Biographical / Historical
The Corporation for Public Broadcasting (CPB) is the steward of the U.S. federal government’s investment in public broadcasting and the nation’s largest single source of funding for public radio, television, and related services. CPB is known for distributing funding to locally-owned public radio and television stations and ensuring universal access to “non-commercial-high quality content and telecommunications services.” President Lyndon B. Johnson signed the Public Broadcasting Act, which created the CPB, on November 7, 1967. The Public Broadcasting Act was a landmark piece of legislation that acknowledged the previous five decades of growing public interest in public educational radio and television programs for instructional, educational, and cultural purposes. Congress ensured CPB enshrines the independence and neutrality of educational broadcasting. The CPB charter calls for, “…programs of high quality, obtained from diverse sources, will be made available to noncommercial educational television or radio broadcast stations, with strict adherence to objectivity and balance in all programs or series of programs of a controversial nature.”
The CPB’s funding is annually authorized by Congress and since its early years provided testimony advocating the value of educational broadcasting. In 1969, President Nixon proposed significant cuts to the CPB. A major early milestone for CPB, Fred Rogers and others testified on behalf of the CPB before the Senate Subcommittee on Communications and persuaded them not to cut funding for public broadcasting. The CPB continually justifies funding as educational programs rely on a combination of public and private grants.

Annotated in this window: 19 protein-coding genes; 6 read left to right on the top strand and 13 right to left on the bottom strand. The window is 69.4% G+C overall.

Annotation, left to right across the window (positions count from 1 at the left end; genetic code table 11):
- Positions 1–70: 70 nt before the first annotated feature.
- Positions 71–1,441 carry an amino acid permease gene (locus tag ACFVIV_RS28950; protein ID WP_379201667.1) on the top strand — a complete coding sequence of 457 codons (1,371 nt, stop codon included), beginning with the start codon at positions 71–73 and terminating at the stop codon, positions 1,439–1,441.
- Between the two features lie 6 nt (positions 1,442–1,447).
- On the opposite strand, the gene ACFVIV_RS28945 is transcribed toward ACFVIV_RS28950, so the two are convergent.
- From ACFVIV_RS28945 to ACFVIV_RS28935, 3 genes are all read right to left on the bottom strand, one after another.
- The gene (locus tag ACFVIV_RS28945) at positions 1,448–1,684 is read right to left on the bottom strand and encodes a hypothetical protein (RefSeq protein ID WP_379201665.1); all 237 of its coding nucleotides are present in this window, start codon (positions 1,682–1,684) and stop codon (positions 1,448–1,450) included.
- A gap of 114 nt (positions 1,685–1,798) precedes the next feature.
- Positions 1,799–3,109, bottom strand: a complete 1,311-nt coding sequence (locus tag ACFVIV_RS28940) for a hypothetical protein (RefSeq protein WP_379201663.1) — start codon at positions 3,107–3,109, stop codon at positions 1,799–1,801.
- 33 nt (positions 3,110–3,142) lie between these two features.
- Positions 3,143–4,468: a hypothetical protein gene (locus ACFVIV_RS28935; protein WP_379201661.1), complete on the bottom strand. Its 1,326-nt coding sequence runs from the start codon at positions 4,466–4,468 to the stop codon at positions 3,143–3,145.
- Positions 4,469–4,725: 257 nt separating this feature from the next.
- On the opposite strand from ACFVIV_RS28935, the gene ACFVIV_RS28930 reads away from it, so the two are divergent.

The CPB does not own or operate any television or radio broadcasting networks or produce programs; its function is funding educational stations, networks, systems, and programs for public dissemination. CPB is known for providing funding to the Public Broadcasting Service (PBS), established in 1969 to interconnect public television stations and distribute programming, and National Public Radio (NPR), which is a public radio program service that produces and distributes programming. CPB began funding Sesame Street on PBS in 1969. In the 1970s and 1980s, CPB started funding other notable PBS and NPR programs such as Mister Rogers’ Neighborhood, NOVA, American Playhouse, FRONTLINE, All Things Considered, Morning Edition and StoryCorps.
The Corporation for Public Broadcasting also funded major public broadcasting technological and cultural initiatives. For example, CPB funded the first satellite television network in the U.S., which started beaming programs in 1978. CPB also provided financial and technical support to develop the first closed captioning system operated nationwide in 1979 on PBS, along with support from the U.S. Department of Health, Education, and Welfare. By 1980, CPB planned a nationwide public radio satellite system linking 217 public radio stations. One major cultural initiative was the Annenberg/CPB project, dedicated to creating college-level programs and materials as stipulated by a $150 million grant from Walter Annenberg’s foundation to the CPB. CPB also incorporated funding for minorities into its priorities, including grants to support production and distribution and public television and radio by and about African Americans, Latinos, Asian Americans, Native Americans, Pacific Islanders, beginning in 1987. As networks switched to digital broadcasts, between 2002-2009 CPB distributed special funding to help television stations complete the transition.